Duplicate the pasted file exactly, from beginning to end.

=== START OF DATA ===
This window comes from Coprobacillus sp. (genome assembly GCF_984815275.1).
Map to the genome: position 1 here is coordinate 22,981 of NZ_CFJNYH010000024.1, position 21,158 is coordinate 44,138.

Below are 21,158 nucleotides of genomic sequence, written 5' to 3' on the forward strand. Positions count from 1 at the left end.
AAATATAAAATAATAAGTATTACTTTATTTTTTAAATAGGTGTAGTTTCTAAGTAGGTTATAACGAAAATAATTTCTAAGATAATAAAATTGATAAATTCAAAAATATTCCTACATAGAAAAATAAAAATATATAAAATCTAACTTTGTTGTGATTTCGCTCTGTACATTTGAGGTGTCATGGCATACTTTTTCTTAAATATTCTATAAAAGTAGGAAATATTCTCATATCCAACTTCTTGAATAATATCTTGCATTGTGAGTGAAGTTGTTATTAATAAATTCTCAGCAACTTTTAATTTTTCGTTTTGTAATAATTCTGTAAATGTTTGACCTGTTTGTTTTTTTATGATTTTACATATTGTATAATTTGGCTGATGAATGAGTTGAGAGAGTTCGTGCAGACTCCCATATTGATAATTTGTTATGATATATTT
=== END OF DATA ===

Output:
This window comes from Coprobacillus sp. (genome assembly GCF_984815275.1).
Map to the genome: position 1 here is coordinate 22,981 of NZ_CFJNYH010000024.1, position 21,158 is coordinate 44,138.

Below are 21,158 nucleotides of genomic sequence, written 5' to 3' on the forward strand. Positions count from 1 at the left end.
AAATATAAAATAATAAGTATTACTTTATTTTTTAAATAGGTGTAGTTTCTAAGTAGGTTATAACGAAAATAATTTCTAAGATAATAAAATTGATAAATTCAAAAATATTCCTACATAGAAAAATAAAAATATATAAAATCTAACTTTGTTGTGATTTCGCTCTGTACATTTGAGGTGTCATGGCATACTTTTTCTTAAATATTCTATAAAAGTAGGAAATATTCTCATATCCAACTTCTTGAATAATATCTTGCATTGTGAGTGAAGTTGTTATTAATAAATTCTCAGCAACTTTTAATTTTTCGTTTTGTAATAATTCTGTAAATGTTTGACCTGTTTGTTTTTTTATGATTTTACATATTGTATAATTTGGCTGATGAATGAGTTGAGAGAGTTCGTGCAGACTCCCATATTGATAATTTGTTATGATATATTT